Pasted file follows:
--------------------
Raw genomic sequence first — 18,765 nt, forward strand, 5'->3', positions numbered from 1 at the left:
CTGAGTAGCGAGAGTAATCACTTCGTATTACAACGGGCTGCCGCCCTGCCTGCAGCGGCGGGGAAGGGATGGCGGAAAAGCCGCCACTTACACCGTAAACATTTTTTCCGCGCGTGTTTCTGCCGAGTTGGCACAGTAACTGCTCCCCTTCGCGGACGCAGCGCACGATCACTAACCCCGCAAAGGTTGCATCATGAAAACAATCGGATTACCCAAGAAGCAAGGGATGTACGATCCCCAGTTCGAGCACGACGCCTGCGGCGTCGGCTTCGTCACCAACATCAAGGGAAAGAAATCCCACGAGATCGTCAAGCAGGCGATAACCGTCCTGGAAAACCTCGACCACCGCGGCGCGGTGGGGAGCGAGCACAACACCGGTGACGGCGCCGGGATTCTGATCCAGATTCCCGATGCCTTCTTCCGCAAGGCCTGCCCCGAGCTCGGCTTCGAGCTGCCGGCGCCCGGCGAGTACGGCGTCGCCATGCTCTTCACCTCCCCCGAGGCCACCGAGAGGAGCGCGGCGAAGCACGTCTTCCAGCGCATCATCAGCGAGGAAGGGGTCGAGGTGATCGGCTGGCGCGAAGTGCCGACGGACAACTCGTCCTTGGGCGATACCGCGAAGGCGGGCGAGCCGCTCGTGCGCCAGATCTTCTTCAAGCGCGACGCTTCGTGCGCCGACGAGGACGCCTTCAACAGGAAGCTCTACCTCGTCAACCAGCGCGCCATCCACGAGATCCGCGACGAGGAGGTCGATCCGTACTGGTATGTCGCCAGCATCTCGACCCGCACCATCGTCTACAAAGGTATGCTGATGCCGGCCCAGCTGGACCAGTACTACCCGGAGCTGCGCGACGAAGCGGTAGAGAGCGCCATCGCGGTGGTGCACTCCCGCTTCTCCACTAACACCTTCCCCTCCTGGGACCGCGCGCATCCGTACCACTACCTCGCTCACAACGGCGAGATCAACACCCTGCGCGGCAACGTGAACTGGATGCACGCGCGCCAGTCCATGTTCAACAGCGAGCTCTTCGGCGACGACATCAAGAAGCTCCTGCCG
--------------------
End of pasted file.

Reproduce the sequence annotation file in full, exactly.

Raw genomic sequence first — 18,765 nt, forward strand, 5'->3', positions numbered from 1 at the left:
CTGAGTAGCGAGAGTAATCACTTCGTATTACAACGGGCTGCCGCCCTGCCTGCAGCGGCGGGGAAGGGATGGCGGAAAAGCCGCCACTTACACCGTAAACATTTTTTCCGCGCGTGTTTCTGCCGAGTTGGCACAGTAACTGCTCCCCTTCGCGGACGCAGCGCACGATCACTAACCCCGCAAAGGTTGCATCATGAAAACAATCGGATTACCCAAGAAGCAAGGGATGTACGATCCCCAGTTCGAGCACGACGCCTGCGGCGTCGGCTTCGTCACCAACATCAAGGGAAAGAAATCCCACGAGATCGTCAAGCAGGCGATAACCGTCCTGGAAAACCTCGACCACCGCGGCGCGGTGGGGAGCGAGCACAACACCGGTGACGGCGCCGGGATTCTGATCCAGATTCCCGATGCCTTCTTCCGCAAGGCCTGCCCCGAGCTCGGCTTCGAGCTGCCGGCGCCCGGCGAGTACGGCGTCGCCATGCTCTTCACCTCCCCCGAGGCCACCGAGAGGAGCGCGGCGAAGCACGTCTTCCAGCGCATCATCAGCGAGGAAGGGGTCGAGGTGATCGGCTGGCGCGAAGTGCCGACGGACAACTCGTCCTTGGGCGATACCGCGAAGGCGGGCGAGCCGCTCGTGCGCCAGATCTTCTTCAAGCGCGACGCTTCGTGCGCCGACGAGGACGCCTTCAACAGGAAGCTCTACCTCGTCAACCAGCGCGCCATCCACGAGATCCGCGACGAGGAGGTCGATCCGTACTGGTATGTCGCCAGCATCTCGACCCGCACCATCGTCTACAAAGGTATGCTGATGCCGGCCCAGCTGGACCAGTACTACCCGGAGCTGCGCGACGAAGCGGTAGAGAGCGCCATCGCGGTGGTGCACTCCCGCTTCTCCACTAACACCTTCCCCTCCTGGGACCGCGCGCATCCGTACCACTACCTCGCTCACAACGGCGAGATCAACACCCTGCGCGGCAACGTGAACTGGATGCACGCGCGCCAGTCCATGTTCAACAGCGAGCTCTTCGGCGACGACATCAAGAAGCTCCTGCCG